Remember the Titans is a sports drama film based on the true story of a newly appointed African-American coach Herman Boone and his high school team on their first season as a racially integrated unit. Set in Alexandria, Virginia, in the early 1970s, the film follows the football team from the T.C. Williams High School Titans as they struggle to integrate their players, coaches, and fans while working towards a state championship.
Denzel Washington stars as Herman Boone, the new African-American head coach of the T.C Williams High School football team, and Will Patton plays his white counterpart, Bill Yoast. The two coaches must come together to form one successful team, despite tension among their players due to racism in the community.
This movie showcases how black men can be strong role models for young people while also being loving fathers to their own children – something not often seen in mainstream media at the time of its release. As we follow these characters through their journey of overcoming adversity with grace, it’s easy to see why this movie has become such a beloved part of black culture today.
Ruby Bridges (1998)
A screenshot of one of the scenes from the film Ruby Bridges
Ruby Bridges is a made-for-television biographical drama film directed by Euzhan Palcy and starring Penelope Ann Miller, Kevin Pollak, Michael Beach, Jean Louisa Kelly, and Nick Price. It is based on the true story of Ruby Bridges, the first African-American child to attend an all-white elementary school in New Orleans in 1960.
In the film, Ruby embarks on a tumultuous year at school as she faces racism and hostility from both adults and children alike. As this true story unfolds with stunning cinematography, it’s hard not to be moved by what transpires throughout its runtime. Viewers will appreciate how the movie touched on the topic of civil rights and concluded the story with a happy ending for the courageous protagonist who changed history forever.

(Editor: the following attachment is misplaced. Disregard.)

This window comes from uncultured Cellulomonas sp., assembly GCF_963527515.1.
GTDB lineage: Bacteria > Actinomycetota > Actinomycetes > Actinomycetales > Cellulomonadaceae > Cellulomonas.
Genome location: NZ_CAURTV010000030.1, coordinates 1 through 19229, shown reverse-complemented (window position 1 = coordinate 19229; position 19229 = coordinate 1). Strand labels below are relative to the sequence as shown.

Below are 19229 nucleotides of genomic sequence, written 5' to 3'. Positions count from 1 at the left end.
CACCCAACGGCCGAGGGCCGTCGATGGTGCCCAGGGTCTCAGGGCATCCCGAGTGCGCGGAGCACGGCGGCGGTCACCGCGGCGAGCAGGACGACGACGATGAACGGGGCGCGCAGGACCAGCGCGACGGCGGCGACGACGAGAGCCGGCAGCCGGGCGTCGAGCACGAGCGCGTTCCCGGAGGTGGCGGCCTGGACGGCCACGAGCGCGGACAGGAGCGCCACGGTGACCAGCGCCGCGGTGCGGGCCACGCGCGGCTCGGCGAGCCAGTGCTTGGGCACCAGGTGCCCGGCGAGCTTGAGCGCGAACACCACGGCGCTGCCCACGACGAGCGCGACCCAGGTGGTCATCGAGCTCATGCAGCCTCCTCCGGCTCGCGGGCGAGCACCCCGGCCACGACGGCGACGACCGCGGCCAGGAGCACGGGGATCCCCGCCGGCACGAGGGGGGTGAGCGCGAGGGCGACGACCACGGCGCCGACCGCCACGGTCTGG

The Great Debaters (2007)
Denzel Washington in The Great Debaters
Based on an article written about the Wiley College debate team by Tony Scherman for the spring 1997 issue of American Legacy, The Great Debaters stars Denzel Washington, Forest Whitaker, Nate Parker, Jurnee Smollett, Denzel Whitaker, John Heard, and Kimberly Elise. It follows the efforts of debate coach Melvin B. Tolson (Washington) at Wiley College to place his team on equal footing with whites in the American South during the 1930s when Jim Crow laws were common and lynchings of black people were a regular occurrence. The Wiley team eventually succeeds to the point where they are able to challenge Harvard in the national championship.
Through their hard work and dedication, the debate team proved just how powerful words can be when used to effect social change.
This list of the best black family films of all time is certainly not complete. There are many more incredible stories featuring an African American family that have been made into films, and they deserve to be seen. But these 15 examples show just how powerful a movie can be when it comes to telling real stories about African Americans and their families.